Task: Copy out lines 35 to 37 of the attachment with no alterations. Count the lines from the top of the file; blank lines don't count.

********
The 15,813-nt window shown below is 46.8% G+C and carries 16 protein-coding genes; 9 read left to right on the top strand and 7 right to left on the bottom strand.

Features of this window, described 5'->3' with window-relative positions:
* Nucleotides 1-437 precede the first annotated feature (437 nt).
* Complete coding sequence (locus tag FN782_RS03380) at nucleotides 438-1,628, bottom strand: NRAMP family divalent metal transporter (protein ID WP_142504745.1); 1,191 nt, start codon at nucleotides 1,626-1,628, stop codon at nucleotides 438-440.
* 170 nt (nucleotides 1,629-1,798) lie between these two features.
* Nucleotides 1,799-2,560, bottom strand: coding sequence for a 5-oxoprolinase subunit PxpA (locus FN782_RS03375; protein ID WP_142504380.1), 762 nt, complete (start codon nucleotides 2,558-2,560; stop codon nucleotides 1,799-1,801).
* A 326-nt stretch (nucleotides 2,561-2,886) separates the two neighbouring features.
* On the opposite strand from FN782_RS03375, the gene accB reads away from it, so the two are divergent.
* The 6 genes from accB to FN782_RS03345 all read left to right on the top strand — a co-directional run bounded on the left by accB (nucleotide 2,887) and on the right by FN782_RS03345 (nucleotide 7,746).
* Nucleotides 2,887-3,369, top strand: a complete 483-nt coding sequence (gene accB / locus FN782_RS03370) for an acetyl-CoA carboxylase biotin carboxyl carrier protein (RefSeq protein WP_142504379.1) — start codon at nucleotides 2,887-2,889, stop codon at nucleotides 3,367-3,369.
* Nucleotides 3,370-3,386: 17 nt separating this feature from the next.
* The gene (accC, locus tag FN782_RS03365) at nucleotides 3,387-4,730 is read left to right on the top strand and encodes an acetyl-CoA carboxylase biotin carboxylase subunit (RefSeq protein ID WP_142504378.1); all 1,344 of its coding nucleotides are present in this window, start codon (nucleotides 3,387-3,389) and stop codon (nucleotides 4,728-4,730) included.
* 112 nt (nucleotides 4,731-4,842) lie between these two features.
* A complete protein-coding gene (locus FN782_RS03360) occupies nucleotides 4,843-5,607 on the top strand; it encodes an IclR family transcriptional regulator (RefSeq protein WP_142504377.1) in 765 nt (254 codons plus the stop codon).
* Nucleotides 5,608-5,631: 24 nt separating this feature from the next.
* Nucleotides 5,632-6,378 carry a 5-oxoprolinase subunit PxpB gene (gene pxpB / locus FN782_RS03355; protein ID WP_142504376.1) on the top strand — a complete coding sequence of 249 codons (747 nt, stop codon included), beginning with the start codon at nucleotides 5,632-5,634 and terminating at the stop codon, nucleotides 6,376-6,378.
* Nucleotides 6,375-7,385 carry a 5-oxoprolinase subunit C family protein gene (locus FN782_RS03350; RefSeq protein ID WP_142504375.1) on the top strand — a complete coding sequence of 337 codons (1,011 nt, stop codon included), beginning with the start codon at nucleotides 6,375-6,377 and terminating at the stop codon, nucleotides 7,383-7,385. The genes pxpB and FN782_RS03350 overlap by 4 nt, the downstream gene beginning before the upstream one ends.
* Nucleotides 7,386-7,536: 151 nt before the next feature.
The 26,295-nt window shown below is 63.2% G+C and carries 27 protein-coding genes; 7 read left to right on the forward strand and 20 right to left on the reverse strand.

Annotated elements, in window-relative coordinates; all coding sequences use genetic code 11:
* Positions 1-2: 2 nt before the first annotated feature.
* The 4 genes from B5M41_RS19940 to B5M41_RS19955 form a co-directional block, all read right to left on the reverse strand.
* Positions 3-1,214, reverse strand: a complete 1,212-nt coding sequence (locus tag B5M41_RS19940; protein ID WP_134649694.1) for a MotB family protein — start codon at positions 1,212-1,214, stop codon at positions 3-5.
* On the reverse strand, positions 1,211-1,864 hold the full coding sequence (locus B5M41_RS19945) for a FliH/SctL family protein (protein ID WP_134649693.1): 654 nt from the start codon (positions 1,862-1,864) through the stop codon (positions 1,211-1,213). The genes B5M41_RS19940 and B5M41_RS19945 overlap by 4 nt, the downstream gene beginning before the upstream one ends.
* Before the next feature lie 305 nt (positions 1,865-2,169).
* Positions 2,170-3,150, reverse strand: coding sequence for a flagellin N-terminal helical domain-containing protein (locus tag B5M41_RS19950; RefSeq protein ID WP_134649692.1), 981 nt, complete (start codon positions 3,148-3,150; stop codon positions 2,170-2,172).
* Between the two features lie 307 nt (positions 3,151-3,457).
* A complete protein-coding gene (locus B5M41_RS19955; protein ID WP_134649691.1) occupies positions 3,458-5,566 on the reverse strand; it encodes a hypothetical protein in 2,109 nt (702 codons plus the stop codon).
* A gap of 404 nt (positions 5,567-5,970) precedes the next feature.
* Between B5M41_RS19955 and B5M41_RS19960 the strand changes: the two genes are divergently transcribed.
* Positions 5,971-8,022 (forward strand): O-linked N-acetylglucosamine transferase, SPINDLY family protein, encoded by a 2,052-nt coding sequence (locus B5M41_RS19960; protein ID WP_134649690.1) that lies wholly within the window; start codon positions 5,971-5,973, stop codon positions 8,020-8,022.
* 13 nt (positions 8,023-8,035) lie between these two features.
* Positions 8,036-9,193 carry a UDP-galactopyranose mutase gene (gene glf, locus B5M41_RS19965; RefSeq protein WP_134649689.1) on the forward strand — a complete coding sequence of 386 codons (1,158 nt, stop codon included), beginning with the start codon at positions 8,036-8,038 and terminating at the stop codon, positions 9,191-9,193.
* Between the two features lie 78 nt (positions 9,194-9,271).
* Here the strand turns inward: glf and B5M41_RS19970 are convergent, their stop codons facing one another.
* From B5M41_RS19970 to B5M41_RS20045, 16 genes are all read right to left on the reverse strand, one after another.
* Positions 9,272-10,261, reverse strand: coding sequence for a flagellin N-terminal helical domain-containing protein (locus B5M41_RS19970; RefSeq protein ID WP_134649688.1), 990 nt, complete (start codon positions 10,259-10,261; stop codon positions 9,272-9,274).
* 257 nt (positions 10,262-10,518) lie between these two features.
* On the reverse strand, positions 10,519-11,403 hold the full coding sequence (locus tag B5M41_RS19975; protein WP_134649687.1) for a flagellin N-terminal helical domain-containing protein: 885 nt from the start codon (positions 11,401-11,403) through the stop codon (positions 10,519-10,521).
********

* Here the strand turns inward: glf and B5M41_RS19970 are convergent, their stop codons facing one another.
* From B5M41_RS19970 to B5M41_RS20045, 16 genes are all read right to left on the reverse strand, one after another.
* Positions 9,272-10,261, reverse strand: coding sequence for a flagellin N-terminal helical domain-containing protein (locus B5M41_RS19970; RefSeq protein ID WP_134649688.1), 990 nt, complete (start codon positions 10,259-10,261; stop codon positions 9,272-9,274).